Defendants' reliance on this Court's holding in Tanges v Heidelberg N. A. (93 NY2d 48), is misguided. In that case, we examined the language of a Connecticut product liability statute of limitation that included a statute of repose barring any action commenced later than 10 years from the date the defendant no longer had control of the injury-causing product (93 NY2d at 52-53, 55). In Connecticut, the statute was considered procedural, and the question before this Court was whether the statute should be considered procedural or substantive under New York choice of law rules. The same issue is before us; if Rule 12A is substantive, we would be required to apply it. If it is procedural, we would not.

In Tanges, we reasoned that statutes of limitation are generally treated as procedural in New York because they pertain "to the remedy rather than the right," meaning that when the allotted time period under the statute has expired, the plaintiff loses its remedy, although it continues to have the underlying right (see Tanges, 93 NY2d at 54-55 [internal quotation marks and citation omitted]). Statutes of limitation begin to run when a cause of action accrues (see CPLR 203 [a]).

Statutes of repose are "theoretically and functionally" different (Tanges, 93 NY2d at 55). A statute of repose begins to run when a specified event takes place, and can expire before a possibly valid cause of action ever accrues (id.). The repose period creates an "absolute barrier" to a plaintiff's right of action (id. [internal quotation marks omitted]). Given this potential impact on the right of a plaintiff to bring a cause of action, the Tanges Court held that repose statutes "exhibit a substantive texture, nature and consequence," different from regular statutes of limitation, and thus are substantive (id. at 56). In other words, unlike a statute of limitations, a statute of repose "envelop[es] both the right and the remedy" (id.)[FN9].

Defendants argue that Rule 12A functions similarly to repose statutes and is therefore substantive. We disagree. Statutes of repose can negate a plaintiff's right to ever bring an action in court. Rule 12A does not; it allows any plaintiff the right to commence a derivative action, and sets forth a procedural mechanism for a threshold determination of merits and standing. Certainly, if a plaintiff does not seek leave to continue, the rule creates an impregnable barrier to continuing the derivative action, forestalling any remedy, just as a statute of limitations [*6]forecloses a plaintiff who sleeps on its rights from obtaining a remedy. However, Rule 12A itself neither creates a right, nor defeats it. Rather, it is the initial decision by the Grand Court judge, made after an evaluation of the plaintiff's complaint using the substantive law, along with the defendant's evidence, that may terminate the action.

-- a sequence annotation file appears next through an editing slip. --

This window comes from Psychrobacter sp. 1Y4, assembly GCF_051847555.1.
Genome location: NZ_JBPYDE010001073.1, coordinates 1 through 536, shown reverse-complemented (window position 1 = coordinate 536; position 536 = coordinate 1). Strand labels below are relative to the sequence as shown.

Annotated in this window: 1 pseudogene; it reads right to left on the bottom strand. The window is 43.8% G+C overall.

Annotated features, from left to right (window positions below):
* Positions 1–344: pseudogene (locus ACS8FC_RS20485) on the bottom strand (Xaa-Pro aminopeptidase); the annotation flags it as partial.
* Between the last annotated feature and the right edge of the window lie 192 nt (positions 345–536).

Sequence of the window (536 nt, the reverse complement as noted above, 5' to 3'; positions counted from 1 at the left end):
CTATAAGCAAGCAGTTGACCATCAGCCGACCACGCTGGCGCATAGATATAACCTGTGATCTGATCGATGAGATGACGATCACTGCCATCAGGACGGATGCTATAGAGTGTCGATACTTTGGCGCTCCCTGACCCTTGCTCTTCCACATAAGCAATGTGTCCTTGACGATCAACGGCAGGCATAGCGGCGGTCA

In Tanges, we also described general policy considerations that ought to be weighed when determining whether a rule is substantive or procedural. Specifically, we consider whether our determination would impose a burden on the foreign court (Connecticut in that instance) or federal courts operating under diversity rules and whether it would threaten to cause delay in the "conduct of judicial business and impair judicial efficiency" (id. at 58 [internal citations and quotation omitted]). Here, these factors further weigh in favor of our conclusion that Rule 12A is procedural.

Holding that Rule 12A is procedural does not impose a burden on our courts, or the courts of the Cayman Islands (see Tanges, 93 NY2d at 58). However, were Rule 12A held to be substantive, it is unclear what procedural path a party seeking to bring a derivative action in New York on behalf of a Cayman company would follow to comply with Rule 12A. Must the party first proceed by writ in the Grand Court and then discontinue the Cayman action to return to, or commence its action here in New York? Would the ruling by the Grand Court that there was a sufficient showing of merit be binding on a New York court on a motion to dismiss or for summary judgment? Rule 12A provides no answers.

Therefore, a Tanges analysis also leads to the conclusion that Rule 12A is procedural in nature. Because the procedural law of the forum typically applies under our conflict of law rules (see Kilberg v Northeast Airlines, 9 NY2d 34, 41 [1961]), plaintiff's failure to first comply with Rule 12A's leave application procedure does not bar his derivative claims [FN10]